Losses are expected to double at SurfStitch as the retail crunch intensifies

Haleiwa, Hawaii. Gabe LHeureux/ Getty Images

SurfStitch says bigger losses are ahead as the retail crunch continues to drag at the online clothing retailer’s sales.

The company is now forecasting an underlying EBITDA (earnings before interest, tax, depreciation and amortisation) loss for the full year of between $10.5 million to $11.5 million, a sharp deterioration from the $5 million to $6.5 million loss forecast in February and the previous estimate of a $4 million to $5 million loss.

“The work to transform our business model — through improved operational capabilities, enriched customer engagement and a reduced cost base — is going well,” says CEO Mike Sonand in a market update.

“However, the retail environment has made it difficult to deliver the planned sales and gross margin improvements as quickly as we would like, resulting in the revised forecast.”

Clothing retailers in Australia have been under pressure from emerging competitors online and weak market conditions.

In February, fashion labels Marcs and David Lawrence went in to voluntary administration, the latest in a string of players going into administration, including Payless Shoes, Pumkin Patch, Howards Storage World and Dick Smith stores, which closed last year.

The post-Christmas sales, including end of year and Boxing Day sales, have been disappointing. Myer, in its half year results, says sales were subdued during the stocktake due to widespread “discount fatigue” among consumers.

Mike Sonand at SurfStitch says the company has made substantial progress in to cutting costs, streamlining operations and transfer its core SurfStitch.com website to a new platform.

However, Sonand says the general business environment for apparel and footwear has been very difficult in each key market, particularly in the UK.

“Our new platform in Australia is a responsive solution that materially improves functionality, reduces the cost of operating the site and will improve customer experience,” he says.

“Its core pillar is ‘mobile first’ which aligns with our strategy of optimising customer engagement.”

In February, SurfStitch posted a half year loss of $5.6 million, an $8 million improvement on the same six months the year before. Revenue was down 13.1% to $106.30 million.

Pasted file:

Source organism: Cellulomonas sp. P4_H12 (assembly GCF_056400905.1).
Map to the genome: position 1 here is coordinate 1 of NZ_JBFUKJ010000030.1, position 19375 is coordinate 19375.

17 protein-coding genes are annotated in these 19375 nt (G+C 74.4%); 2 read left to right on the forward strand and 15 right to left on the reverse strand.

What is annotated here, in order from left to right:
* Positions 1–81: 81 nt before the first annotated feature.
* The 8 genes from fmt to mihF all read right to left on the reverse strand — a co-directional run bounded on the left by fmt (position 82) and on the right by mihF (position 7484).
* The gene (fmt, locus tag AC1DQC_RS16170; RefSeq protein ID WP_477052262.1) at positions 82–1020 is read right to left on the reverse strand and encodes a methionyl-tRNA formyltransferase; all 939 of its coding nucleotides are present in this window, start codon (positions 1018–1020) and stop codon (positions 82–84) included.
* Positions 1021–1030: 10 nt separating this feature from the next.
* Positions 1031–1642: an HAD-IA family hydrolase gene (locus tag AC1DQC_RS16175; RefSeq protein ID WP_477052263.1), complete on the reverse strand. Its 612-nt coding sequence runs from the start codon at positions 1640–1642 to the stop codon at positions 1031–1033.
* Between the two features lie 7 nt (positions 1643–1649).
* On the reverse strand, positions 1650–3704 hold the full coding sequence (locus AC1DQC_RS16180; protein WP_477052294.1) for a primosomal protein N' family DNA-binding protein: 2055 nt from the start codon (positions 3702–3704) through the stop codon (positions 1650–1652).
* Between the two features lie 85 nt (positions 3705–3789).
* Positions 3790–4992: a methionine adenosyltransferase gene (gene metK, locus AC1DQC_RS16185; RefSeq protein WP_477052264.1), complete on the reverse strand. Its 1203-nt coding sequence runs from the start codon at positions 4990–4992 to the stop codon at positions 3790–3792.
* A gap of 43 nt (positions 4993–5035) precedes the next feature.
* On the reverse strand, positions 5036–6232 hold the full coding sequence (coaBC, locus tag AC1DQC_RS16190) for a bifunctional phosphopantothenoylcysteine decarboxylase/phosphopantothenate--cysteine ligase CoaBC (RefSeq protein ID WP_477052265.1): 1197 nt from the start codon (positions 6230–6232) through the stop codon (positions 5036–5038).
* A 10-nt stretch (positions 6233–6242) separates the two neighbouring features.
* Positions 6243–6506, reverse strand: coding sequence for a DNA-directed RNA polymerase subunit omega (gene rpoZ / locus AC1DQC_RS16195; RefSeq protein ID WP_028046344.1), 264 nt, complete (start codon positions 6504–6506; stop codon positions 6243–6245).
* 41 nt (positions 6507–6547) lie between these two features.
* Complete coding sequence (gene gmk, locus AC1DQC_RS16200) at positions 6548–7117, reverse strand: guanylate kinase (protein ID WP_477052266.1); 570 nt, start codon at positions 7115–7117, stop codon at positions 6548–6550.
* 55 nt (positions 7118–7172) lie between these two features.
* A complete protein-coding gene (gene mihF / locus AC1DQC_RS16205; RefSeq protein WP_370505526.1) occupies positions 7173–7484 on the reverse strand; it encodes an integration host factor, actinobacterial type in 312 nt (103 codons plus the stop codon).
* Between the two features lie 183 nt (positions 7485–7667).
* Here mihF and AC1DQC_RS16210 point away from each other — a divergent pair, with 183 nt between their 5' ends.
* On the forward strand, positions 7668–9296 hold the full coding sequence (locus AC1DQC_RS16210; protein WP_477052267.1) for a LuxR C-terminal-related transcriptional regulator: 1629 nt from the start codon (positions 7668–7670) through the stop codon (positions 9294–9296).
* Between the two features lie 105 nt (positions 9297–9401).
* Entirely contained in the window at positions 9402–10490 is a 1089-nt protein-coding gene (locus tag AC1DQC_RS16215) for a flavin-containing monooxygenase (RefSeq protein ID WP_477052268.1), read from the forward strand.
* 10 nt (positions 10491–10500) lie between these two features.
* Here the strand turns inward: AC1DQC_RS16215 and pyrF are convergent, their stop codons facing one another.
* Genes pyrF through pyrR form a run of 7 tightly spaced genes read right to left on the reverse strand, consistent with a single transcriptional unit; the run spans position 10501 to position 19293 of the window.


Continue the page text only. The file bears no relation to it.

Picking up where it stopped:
Surfstitch’s management was restructured after the surprise departure of CEO and co-founder Justin Cameron in March last year. The company then said it understood Cameron was pursuing a potential acquisition of the business in conjunction with private equity. There has been no news since.

The company says the integration of companies acquired over has been slower than anticipated and the benefits lower than expected.

The retailer is now looking at the sale of some or all of its assets.

SurfStitch chairman Sam Weiss says the board is committed to delivering a business that is cash flow positive as soon as possible and maximising value for shareholders.

“Notwithstanding the difficult business environment and the operational and external challenges facing SurfStitch, the board, the management and the global SurfStitch team are highly engaged and enthusiastic about the opportunity to deliver on the significant potential of our business,” Weiss says.

Last month SurfStitch sold action and extreme sport video business Garage Entertainment to the Madman Media Group for a loss. SurfStitch in 2015 paid $15 million in cash and shares for Garage and its assets including the acclaimed Australian documentary Bra Boys.

In December SurfStitch sold its surfboard subsidiary Surf Hardware International at a loss to investment company Gowing Bros Ltd for $17 million. The company company says the business it bought 12 months ago for $23.7 million wasn’t a good strategic fit.

SurfStitch is also in the middle of legal proceedings by Coastalcomms, part of the Coastalwatch group, Australia’s largest network of surf cams and surf reports, which also has 10.4% stake in SurfStitch.

Coastalcomms is in dispute with SurStitch over a failed content and software agreement.

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